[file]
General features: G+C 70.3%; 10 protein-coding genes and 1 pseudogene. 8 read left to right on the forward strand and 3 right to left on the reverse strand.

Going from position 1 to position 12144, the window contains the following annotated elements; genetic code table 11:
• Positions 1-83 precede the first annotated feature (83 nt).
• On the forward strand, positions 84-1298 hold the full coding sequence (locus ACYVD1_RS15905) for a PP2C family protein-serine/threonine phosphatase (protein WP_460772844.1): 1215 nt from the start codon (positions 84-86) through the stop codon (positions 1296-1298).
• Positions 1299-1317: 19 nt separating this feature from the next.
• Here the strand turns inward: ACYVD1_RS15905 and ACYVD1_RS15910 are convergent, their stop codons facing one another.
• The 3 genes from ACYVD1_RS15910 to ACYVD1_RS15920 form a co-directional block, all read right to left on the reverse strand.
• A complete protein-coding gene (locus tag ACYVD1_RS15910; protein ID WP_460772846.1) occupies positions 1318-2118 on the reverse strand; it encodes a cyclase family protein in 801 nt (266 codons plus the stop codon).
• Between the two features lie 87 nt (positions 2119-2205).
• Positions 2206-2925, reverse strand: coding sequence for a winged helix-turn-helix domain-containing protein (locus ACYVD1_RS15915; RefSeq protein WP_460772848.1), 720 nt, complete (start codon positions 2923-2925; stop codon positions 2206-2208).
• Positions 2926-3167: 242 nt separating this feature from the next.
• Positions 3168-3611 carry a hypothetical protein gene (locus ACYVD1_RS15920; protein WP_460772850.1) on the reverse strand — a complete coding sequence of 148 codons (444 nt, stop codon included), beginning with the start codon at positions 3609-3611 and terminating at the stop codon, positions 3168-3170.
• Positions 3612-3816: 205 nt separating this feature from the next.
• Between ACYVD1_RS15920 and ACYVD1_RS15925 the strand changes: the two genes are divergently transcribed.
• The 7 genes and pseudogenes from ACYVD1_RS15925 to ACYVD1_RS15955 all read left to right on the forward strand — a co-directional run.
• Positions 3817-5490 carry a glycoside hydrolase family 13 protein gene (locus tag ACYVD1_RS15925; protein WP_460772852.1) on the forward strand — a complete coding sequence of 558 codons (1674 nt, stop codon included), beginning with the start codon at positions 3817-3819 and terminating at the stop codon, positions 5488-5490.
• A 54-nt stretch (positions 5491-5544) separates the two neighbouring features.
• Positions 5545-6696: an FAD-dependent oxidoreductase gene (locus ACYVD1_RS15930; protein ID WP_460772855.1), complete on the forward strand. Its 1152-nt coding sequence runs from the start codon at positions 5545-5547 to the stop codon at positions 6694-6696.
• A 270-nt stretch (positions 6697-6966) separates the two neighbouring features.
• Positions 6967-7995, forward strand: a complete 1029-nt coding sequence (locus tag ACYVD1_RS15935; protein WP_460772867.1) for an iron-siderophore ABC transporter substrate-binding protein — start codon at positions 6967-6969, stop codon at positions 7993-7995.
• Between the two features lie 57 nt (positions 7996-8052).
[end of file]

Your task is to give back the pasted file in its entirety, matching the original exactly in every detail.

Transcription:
General features: G+C 70.3%; 10 protein-coding genes and 1 pseudogene. 8 read left to right on the forward strand and 3 right to left on the reverse strand.

Going from position 1 to position 12144, the window contains the following annotated elements; genetic code table 11:
• Positions 1-83 precede the first annotated feature (83 nt).
• On the forward strand, positions 84-1298 hold the full coding sequence (locus ACYVD1_RS15905) for a PP2C family protein-serine/threonine phosphatase (protein WP_460772844.1): 1215 nt from the start codon (positions 84-86) through the stop codon (positions 1296-1298).
• Positions 1299-1317: 19 nt separating this feature from the next.
• Here the strand turns inward: ACYVD1_RS15905 and ACYVD1_RS15910 are convergent, their stop codons facing one another.
• The 3 genes from ACYVD1_RS15910 to ACYVD1_RS15920 form a co-directional block, all read right to left on the reverse strand.
• A complete protein-coding gene (locus tag ACYVD1_RS15910; protein ID WP_460772846.1) occupies positions 1318-2118 on the reverse strand; it encodes a cyclase family protein in 801 nt (266 codons plus the stop codon).
• Between the two features lie 87 nt (positions 2119-2205).
• Positions 2206-2925, reverse strand: coding sequence for a winged helix-turn-helix domain-containing protein (locus ACYVD1_RS15915; RefSeq protein WP_460772848.1), 720 nt, complete (start codon positions 2923-2925; stop codon positions 2206-2208).
• Positions 2926-3167: 242 nt separating this feature from the next.
• Positions 3168-3611 carry a hypothetical protein gene (locus ACYVD1_RS15920; protein WP_460772850.1) on the reverse strand — a complete coding sequence of 148 codons (444 nt, stop codon included), beginning with the start codon at positions 3609-3611 and terminating at the stop codon, positions 3168-3170.
• Positions 3612-3816: 205 nt separating this feature from the next.
• Between ACYVD1_RS15920 and ACYVD1_RS15925 the strand changes: the two genes are divergently transcribed.
• The 7 genes and pseudogenes from ACYVD1_RS15925 to ACYVD1_RS15955 all read left to right on the forward strand — a co-directional run.
• Positions 3817-5490 carry a glycoside hydrolase family 13 protein gene (locus tag ACYVD1_RS15925; protein WP_460772852.1) on the forward strand — a complete coding sequence of 558 codons (1674 nt, stop codon included), beginning with the start codon at positions 3817-3819 and terminating at the stop codon, positions 5488-5490.
• A 54-nt stretch (positions 5491-5544) separates the two neighbouring features.
• Positions 5545-6696: an FAD-dependent oxidoreductase gene (locus ACYVD1_RS15930; protein ID WP_460772855.1), complete on the forward strand. Its 1152-nt coding sequence runs from the start codon at positions 5545-5547 to the stop codon at positions 6694-6696.
• A 270-nt stretch (positions 6697-6966) separates the two neighbouring features.
• Positions 6967-7995, forward strand: a complete 1029-nt coding sequence (locus tag ACYVD1_RS15935; protein WP_460772867.1) for an iron-siderophore ABC transporter substrate-binding protein — start codon at positions 6967-6969, stop codon at positions 7993-7995.
• Between the two features lie 57 nt (positions 7996-8052).